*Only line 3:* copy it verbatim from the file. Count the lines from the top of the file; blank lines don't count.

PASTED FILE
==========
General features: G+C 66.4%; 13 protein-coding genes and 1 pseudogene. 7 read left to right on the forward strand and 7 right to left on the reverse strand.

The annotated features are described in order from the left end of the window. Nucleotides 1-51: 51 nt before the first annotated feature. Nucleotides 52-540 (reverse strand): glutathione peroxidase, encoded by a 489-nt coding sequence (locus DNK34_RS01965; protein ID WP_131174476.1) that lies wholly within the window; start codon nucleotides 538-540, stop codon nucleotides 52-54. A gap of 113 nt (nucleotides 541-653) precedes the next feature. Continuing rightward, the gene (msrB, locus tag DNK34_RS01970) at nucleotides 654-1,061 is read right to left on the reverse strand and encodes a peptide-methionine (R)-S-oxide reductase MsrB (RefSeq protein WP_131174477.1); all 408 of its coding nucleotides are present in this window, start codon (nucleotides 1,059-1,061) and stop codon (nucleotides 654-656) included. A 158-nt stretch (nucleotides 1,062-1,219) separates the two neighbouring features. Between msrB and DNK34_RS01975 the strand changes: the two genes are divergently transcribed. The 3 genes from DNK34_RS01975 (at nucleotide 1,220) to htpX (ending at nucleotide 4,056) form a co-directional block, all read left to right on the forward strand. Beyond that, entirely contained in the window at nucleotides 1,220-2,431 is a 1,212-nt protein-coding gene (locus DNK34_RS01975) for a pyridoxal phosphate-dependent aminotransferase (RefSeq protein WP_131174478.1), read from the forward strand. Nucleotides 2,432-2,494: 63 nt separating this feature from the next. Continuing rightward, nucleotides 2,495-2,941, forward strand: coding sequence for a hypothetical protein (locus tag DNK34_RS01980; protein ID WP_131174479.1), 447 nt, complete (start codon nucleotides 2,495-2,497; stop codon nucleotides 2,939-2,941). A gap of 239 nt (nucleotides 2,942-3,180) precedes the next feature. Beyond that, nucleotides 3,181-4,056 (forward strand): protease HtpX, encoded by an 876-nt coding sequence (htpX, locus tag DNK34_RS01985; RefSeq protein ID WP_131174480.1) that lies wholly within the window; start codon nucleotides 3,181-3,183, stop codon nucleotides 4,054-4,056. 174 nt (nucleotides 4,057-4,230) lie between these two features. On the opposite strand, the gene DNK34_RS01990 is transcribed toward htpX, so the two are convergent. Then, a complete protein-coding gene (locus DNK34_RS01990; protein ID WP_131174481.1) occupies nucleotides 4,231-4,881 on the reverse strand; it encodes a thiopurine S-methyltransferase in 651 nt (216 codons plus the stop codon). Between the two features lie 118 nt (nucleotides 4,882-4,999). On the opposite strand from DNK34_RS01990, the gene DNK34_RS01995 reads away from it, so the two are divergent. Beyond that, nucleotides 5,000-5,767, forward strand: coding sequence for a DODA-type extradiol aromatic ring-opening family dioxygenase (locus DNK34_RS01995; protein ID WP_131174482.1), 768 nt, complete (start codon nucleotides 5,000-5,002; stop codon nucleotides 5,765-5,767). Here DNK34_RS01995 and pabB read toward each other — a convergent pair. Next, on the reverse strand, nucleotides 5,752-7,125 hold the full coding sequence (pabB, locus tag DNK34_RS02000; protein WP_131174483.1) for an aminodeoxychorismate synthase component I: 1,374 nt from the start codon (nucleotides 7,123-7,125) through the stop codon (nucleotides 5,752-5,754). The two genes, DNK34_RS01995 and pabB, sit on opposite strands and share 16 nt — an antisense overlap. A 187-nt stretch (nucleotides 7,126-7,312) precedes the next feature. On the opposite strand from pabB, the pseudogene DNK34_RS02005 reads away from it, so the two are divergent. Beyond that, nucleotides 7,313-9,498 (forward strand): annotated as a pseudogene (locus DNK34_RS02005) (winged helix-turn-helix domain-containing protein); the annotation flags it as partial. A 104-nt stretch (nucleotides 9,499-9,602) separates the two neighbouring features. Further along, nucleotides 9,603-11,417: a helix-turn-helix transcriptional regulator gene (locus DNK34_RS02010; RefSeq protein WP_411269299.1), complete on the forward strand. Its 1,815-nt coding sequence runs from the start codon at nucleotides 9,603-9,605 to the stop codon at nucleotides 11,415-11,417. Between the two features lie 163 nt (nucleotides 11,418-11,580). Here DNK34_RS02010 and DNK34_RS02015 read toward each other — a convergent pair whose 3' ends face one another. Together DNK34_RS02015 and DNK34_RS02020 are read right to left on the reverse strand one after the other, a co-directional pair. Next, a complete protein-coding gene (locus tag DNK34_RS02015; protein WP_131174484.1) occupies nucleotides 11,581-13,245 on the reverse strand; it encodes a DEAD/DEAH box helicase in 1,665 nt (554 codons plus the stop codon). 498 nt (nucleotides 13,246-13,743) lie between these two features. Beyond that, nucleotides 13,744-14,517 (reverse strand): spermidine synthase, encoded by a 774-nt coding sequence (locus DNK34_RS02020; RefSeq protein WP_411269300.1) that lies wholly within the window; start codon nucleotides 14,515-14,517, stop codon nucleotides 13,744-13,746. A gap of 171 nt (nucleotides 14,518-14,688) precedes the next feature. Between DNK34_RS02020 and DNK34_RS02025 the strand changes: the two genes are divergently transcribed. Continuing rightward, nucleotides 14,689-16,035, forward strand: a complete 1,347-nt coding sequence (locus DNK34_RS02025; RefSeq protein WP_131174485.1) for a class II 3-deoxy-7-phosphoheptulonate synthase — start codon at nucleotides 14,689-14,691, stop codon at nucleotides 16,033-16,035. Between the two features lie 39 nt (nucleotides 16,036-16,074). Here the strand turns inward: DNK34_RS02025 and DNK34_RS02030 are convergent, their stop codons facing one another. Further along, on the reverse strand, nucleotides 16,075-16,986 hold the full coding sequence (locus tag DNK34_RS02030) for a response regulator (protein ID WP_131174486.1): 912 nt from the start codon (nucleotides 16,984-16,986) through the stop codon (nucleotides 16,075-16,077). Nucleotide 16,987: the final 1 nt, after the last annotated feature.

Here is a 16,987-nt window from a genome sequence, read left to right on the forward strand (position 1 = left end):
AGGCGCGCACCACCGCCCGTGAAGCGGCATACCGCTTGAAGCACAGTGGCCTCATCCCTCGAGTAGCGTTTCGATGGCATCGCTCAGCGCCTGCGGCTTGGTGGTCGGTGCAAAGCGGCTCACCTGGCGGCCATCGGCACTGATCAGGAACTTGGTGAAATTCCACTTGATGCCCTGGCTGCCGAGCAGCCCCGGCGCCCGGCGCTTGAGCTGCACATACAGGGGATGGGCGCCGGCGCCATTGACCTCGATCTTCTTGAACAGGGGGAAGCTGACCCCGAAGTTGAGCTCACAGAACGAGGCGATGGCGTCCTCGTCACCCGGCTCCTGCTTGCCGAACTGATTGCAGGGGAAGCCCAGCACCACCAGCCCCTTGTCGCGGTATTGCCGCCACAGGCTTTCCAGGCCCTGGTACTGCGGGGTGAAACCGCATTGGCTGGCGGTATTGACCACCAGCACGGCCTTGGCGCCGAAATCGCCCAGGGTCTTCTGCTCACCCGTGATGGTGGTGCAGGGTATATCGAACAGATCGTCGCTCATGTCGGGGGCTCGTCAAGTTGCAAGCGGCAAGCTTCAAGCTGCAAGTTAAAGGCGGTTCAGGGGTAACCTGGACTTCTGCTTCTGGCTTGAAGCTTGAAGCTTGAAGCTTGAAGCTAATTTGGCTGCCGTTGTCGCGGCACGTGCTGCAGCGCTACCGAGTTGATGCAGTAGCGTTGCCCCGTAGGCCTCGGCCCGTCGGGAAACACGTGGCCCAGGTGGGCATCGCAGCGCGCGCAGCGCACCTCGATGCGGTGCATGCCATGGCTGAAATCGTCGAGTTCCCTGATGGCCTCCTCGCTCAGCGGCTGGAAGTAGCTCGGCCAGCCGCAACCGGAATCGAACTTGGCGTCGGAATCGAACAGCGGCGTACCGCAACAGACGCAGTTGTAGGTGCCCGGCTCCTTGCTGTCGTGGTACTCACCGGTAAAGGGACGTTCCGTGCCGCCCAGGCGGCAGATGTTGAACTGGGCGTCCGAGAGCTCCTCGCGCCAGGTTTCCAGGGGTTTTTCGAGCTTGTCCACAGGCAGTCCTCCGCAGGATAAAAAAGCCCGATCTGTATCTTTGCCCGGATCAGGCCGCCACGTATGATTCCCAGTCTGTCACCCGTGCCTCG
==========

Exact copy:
Here is a 16,987-nt window from a genome sequence, read left to right on the forward strand (position 1 = left end):